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    Katrina likely to provide much work for support vessel industry

    News // September 1, 2005

    Aerial views show the extent of the damage at Port Fourchon.

    Cleaning up and helping to re-start the offshore oil industry in the Gulf of Mexico is expected to provide much work for US-based support vessel operators, as it has in the wake of other recent hurricanes. However, the scale of the work involved and the devastation caused by Hurricane Katrina is thought to be much more extensive than that caused by other hurricanes in recent years, and the economic consequences much more serious.

    News sources in the US suggest that Katrina may have effectively crippled around 95 per cent of oil production in the Gulf, with energy traders quickly having been forced to bid up futures prices to record levels.

    Many oil company executives have reportedly taken to the air in private aircraft to try to survey the damage. The Gulf of Mexico accounts for about 23 per cent of domestic natural gas and 30 per cent of oil in the US, according to the US Department of the Interior's Minerals Management Service, and the hurricane has adversely affected almost all oil production in the Gulf and approximately 88 per cent of natural gas production on the outer Continental shelf.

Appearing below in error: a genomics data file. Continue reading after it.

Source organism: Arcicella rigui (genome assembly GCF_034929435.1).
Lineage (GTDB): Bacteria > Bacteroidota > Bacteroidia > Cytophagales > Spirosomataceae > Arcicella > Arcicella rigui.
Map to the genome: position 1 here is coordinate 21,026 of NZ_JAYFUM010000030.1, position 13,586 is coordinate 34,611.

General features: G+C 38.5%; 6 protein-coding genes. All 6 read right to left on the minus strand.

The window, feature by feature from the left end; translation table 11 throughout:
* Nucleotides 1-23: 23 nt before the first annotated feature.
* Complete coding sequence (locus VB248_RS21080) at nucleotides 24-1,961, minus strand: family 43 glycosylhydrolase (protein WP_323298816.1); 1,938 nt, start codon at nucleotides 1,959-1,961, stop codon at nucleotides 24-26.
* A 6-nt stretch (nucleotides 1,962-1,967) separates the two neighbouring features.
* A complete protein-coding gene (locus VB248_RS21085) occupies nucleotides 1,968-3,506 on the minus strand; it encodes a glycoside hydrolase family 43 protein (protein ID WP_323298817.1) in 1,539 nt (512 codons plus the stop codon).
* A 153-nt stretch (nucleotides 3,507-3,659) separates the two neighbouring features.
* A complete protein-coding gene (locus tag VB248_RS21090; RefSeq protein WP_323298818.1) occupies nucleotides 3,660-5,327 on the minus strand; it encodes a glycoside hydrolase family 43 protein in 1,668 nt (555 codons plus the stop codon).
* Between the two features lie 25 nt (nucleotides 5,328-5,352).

Port Fourchon, which normally processes 18 per cent of US domestic oil and gas and around 13 per cent of US energy imports, suffered extensive storm damage and is now inaccessible due to floodwaters, said the US Energy Department.

    Various US news sources say the hurriance blew one of Noble's platforms 17 miles away from its moorings, and Rowan at one time reported that one of its rigs may have sunk.

    The Alabama Port Authority said another rig washed against a pier and a bulk material handling terminal at the Port of Mobile.

    Offshore Shipping Online would like to express its support and send its best wishes to everyone in the support vessel industry and in the offshore oil and gas industry as a whole in the area, as the US struggles to come to terms with the effects of Hurricane Katrina.



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